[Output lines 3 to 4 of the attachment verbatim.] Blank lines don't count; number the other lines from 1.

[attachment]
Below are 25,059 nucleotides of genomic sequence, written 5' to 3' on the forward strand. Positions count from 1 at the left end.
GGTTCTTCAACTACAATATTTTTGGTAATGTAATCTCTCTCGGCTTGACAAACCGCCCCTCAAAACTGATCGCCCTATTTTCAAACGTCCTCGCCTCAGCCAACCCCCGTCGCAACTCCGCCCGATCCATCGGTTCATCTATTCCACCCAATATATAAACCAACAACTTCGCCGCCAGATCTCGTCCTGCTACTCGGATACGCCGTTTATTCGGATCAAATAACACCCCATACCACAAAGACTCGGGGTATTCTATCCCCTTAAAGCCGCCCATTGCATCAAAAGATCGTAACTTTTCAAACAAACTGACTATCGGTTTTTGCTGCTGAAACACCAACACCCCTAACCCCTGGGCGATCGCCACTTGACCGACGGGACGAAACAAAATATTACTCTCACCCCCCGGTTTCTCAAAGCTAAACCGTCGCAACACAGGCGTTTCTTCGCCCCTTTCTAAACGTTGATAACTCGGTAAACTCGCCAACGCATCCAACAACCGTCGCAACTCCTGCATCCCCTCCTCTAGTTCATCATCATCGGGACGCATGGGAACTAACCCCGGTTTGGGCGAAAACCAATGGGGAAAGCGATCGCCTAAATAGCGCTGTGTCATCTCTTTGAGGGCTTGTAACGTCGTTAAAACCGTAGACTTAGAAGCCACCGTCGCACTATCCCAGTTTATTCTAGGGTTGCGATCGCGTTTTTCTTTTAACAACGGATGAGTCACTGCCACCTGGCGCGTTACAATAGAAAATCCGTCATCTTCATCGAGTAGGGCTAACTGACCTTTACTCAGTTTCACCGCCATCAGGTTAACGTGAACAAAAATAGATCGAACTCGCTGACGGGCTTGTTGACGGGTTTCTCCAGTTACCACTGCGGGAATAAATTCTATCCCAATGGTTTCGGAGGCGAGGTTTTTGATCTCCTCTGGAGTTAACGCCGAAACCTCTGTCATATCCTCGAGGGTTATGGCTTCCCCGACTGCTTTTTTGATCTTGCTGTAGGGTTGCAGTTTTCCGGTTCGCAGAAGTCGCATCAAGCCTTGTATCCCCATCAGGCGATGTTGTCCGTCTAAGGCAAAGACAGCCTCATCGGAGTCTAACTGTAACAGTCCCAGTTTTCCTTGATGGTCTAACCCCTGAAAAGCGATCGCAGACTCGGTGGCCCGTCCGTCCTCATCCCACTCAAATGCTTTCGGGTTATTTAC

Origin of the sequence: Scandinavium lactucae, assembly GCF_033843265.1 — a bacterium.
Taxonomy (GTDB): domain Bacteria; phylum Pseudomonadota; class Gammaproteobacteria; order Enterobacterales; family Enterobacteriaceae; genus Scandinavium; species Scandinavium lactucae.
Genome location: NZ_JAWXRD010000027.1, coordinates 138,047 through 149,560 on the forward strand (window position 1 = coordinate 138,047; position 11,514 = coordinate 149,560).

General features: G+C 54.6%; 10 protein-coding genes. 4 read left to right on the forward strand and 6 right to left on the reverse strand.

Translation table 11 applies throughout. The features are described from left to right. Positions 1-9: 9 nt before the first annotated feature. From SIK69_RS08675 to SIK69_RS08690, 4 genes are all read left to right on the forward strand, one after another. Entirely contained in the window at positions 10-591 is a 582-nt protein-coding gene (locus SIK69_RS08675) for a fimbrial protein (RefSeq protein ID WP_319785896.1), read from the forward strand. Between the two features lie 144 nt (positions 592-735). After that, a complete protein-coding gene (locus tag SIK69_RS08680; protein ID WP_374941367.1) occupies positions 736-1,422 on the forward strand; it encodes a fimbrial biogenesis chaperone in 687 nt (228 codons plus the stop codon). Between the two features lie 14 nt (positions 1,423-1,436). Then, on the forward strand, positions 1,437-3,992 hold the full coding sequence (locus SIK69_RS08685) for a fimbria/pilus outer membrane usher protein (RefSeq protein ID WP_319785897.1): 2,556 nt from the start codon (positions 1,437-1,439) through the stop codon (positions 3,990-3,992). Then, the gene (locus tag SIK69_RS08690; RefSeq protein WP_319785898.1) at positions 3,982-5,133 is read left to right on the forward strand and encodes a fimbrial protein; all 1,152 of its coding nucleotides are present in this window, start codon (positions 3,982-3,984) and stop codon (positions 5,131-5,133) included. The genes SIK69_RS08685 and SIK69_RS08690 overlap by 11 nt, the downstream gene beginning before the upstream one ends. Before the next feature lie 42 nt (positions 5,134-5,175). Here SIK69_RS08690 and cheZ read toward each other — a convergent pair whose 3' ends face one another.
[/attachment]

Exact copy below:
Origin of the sequence: Scandinavium lactucae, assembly GCF_033843265.1 — a bacterium.
Taxonomy (GTDB): domain Bacteria; phylum Pseudomonadota; class Gammaproteobacteria; order Enterobacterales; family Enterobacteriaceae; genus Scandinavium; species Scandinavium lactucae.